Even though I had a tight group of friends in La Jolla who regularly surfed Windansea, Carl Ekstrom’s home break since the late ‘40s, I had never met the man himself until 1983 when my roommate at the time, Eric Shelky, had one of the first longboard contests on the coast. He asked me to narrate the event and Carl to be one of the judges. Ekstrom and I became immediate friends, hanging out more and more often, until I found a regular spot on his lunch roster, and together we haunted La Especial at least once a week for years.
Conversation would drift from old friends to whatever he or I was working on. One recurring theme was my love of the Fish Surfboard design, saying how I liked the way those boards drove out of the first turn, but hated their limited backside characteristics. I mentioned at the time that I thought the Fish was the perfect application for asymmetry, since the tail was split and lent itself to two different outlines, the frontside rail being longer and stiffer, the backside rounder and shorter. The only contribution I recall making to that two-year conversation was saying that I felt the backside rail should have a little more rocker in it.
It was a little over a year ago that Carl showed up at lunch with a model of an asymmetrical Fish. As with everything he touches, it was perfect. That week, he bought a blank from Mitch’s. After serious consideration, Carl Ekstrom began shaping his first board in 20 years. I watched the outline cut, the glass applied, the hot coat, the gloss, the rub out and the handmade logo. This was the type of art that Andy Warhol had recognized years earlier when he purchased two Ekstrom Surfboards as art museum pieces. That first board came in a bit short for me and a bit long for one of Windansea’s all-time best surfers, Richard Kenvin, who put it through its paces on a solid 6-foot swell, deeming it one of the best he had ever ridden.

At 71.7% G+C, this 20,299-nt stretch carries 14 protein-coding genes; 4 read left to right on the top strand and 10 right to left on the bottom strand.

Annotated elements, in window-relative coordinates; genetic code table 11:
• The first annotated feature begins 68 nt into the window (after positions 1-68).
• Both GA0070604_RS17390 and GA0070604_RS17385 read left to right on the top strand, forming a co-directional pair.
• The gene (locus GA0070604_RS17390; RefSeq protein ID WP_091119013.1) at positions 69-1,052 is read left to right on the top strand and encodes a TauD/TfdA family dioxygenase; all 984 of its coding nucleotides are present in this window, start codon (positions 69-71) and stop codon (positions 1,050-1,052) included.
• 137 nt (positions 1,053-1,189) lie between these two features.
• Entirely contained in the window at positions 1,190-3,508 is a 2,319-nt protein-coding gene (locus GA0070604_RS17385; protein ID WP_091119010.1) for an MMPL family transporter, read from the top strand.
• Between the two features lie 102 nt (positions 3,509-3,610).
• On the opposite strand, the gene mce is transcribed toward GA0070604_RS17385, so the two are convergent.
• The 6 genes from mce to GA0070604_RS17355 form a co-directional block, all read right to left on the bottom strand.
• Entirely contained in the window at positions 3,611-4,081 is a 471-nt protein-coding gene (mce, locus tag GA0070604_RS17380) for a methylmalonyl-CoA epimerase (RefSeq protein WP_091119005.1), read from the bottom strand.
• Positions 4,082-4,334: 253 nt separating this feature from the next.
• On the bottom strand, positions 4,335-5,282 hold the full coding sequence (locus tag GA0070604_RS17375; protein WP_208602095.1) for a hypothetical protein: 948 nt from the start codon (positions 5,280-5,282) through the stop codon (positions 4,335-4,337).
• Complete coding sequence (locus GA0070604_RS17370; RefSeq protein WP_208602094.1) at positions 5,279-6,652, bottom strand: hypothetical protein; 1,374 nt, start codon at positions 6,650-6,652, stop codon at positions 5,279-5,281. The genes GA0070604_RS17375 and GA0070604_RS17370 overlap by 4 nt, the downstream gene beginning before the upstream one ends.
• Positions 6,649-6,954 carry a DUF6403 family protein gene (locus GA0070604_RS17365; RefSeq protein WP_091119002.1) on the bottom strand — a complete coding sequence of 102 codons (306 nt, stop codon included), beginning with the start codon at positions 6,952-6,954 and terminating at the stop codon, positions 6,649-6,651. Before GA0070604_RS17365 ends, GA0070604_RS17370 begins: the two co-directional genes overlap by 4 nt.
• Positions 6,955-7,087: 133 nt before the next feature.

On May 7, I picked up my first new board in six years, and honestly, I couldn’t believe how beautiful it was. The swell was up but uneven when I paddled out, caught a wave and found that my new board was way ahead of me, going right, it seems, while I was still contemplating that first turn. I made a mess of that first session, but subsequent days would prove more fruitful.
At this writing I have ridden my new board four times in seven days. My only fear with this new joy is that surfing will overtake all my waking thoughts, just as it did through my teens and 20s. I love my new board. I love it. I love it. Thanks Carl. If I don’t see you at lunch, you’ll know where to find me.
P.S. These boards are complicated and anyone considering making one should contact Carl Ekstrom, who invented the design in 1964. Direct all inquires to [email protected]
Filed Under: Sea Notes